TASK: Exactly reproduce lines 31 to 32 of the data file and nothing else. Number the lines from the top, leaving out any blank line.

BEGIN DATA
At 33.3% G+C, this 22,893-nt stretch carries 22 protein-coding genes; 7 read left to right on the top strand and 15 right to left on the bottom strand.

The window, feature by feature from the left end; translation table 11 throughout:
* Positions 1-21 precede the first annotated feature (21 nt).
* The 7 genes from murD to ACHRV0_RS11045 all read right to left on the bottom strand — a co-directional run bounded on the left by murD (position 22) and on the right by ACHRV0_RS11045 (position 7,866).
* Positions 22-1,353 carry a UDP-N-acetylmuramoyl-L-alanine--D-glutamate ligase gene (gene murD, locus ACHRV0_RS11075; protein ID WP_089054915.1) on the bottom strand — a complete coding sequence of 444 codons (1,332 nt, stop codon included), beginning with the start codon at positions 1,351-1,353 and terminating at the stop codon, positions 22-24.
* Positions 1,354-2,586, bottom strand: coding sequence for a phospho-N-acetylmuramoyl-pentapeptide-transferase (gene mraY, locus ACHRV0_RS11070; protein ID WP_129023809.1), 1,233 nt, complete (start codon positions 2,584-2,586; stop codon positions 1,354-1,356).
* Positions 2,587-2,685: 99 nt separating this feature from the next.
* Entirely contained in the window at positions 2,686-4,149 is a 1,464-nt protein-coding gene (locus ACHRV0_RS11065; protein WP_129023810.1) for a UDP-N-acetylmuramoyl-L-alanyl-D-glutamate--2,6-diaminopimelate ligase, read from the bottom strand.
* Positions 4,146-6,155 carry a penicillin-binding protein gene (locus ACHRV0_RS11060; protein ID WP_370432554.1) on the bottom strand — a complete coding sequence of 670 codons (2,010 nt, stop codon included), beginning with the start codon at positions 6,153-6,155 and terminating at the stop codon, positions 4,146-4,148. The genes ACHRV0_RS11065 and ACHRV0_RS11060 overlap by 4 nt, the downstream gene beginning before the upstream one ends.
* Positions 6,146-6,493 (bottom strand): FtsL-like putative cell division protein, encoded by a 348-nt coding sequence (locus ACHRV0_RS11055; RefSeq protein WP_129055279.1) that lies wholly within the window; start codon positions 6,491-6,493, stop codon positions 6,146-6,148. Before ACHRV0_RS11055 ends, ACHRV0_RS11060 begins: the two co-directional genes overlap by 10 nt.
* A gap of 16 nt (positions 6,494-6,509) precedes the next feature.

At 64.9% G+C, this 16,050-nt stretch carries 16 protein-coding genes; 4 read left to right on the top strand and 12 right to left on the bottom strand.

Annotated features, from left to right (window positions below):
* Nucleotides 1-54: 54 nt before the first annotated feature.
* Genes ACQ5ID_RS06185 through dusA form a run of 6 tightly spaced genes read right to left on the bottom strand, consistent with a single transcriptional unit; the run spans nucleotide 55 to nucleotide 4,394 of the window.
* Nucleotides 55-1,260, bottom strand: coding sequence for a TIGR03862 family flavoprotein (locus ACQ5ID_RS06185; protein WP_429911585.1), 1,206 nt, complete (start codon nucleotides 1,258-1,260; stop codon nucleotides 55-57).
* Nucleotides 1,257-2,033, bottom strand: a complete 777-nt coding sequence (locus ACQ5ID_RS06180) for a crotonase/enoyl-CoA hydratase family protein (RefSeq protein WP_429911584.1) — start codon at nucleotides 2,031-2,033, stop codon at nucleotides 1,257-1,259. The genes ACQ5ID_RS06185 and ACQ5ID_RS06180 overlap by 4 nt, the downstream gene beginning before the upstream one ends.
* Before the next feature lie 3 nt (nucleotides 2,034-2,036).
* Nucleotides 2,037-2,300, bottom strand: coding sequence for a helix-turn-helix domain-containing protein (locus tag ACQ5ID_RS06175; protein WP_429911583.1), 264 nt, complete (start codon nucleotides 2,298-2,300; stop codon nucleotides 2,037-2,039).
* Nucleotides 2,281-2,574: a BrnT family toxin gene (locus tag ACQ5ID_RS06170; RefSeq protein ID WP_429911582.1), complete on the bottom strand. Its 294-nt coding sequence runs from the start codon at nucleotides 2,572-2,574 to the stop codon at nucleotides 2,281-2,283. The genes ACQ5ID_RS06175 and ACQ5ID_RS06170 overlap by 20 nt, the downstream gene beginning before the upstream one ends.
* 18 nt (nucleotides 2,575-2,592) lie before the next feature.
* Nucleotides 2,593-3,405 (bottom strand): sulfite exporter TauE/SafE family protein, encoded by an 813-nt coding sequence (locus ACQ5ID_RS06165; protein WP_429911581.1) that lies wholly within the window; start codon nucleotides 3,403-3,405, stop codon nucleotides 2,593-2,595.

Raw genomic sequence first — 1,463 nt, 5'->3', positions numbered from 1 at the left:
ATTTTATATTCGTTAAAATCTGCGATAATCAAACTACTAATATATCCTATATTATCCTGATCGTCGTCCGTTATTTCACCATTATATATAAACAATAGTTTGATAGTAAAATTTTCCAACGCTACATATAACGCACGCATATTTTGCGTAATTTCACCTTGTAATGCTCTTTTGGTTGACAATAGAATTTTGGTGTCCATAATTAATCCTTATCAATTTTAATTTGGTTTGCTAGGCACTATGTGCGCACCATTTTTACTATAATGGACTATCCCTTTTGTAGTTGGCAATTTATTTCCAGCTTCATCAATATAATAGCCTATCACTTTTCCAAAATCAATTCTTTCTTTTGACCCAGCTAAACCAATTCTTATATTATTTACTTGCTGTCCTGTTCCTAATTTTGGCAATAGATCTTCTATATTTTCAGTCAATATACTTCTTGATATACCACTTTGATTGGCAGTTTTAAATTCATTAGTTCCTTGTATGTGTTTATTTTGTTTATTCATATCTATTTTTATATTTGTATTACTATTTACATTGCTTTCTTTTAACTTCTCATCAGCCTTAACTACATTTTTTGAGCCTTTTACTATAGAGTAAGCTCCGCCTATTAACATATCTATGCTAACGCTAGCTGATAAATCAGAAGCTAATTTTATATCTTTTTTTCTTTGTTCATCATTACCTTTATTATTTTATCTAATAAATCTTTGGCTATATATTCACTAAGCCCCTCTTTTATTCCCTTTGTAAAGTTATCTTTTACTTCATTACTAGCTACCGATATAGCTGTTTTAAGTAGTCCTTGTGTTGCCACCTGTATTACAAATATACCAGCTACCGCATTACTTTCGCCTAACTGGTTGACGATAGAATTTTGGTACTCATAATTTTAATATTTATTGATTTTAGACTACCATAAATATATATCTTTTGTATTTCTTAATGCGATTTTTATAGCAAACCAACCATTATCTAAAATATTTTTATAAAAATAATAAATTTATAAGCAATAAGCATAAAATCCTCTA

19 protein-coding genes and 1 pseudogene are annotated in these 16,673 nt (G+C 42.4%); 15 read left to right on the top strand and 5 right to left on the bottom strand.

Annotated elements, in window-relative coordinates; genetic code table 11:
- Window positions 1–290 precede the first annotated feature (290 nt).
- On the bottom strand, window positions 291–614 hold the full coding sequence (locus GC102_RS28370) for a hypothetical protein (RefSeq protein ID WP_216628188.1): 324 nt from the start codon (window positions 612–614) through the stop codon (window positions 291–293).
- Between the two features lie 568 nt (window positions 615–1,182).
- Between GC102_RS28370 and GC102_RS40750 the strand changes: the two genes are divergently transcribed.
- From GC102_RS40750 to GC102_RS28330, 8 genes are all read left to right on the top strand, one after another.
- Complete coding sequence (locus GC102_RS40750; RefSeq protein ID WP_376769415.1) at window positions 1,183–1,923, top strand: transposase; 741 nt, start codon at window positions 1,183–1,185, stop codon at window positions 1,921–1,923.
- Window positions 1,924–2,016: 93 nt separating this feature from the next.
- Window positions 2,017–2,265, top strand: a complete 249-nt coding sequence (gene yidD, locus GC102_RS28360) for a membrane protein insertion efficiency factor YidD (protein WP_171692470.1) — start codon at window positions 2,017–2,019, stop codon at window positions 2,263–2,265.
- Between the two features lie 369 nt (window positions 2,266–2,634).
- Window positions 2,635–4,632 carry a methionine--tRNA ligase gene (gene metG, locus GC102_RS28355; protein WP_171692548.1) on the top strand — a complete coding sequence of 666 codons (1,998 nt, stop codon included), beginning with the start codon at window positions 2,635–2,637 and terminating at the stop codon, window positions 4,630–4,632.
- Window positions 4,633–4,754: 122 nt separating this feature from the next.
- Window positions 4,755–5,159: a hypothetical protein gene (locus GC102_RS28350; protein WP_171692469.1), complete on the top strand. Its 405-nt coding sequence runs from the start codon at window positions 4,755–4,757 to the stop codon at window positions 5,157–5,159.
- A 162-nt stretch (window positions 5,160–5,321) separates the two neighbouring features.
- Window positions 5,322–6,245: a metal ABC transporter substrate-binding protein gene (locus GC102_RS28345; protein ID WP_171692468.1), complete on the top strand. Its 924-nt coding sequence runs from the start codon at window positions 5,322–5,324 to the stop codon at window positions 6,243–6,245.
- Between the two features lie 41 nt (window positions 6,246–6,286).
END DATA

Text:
- From GC102_RS40750 to GC102_RS28330, 8 genes are all read left to right on the top strand, one after another.
- Complete coding sequence (locus GC102_RS40750; RefSeq protein ID WP_376769415.1) at window positions 1,183–1,923, top strand: transposase; 741 nt, start codon at window positions 1,183–1,185, stop codon at window positions 1,921–1,923.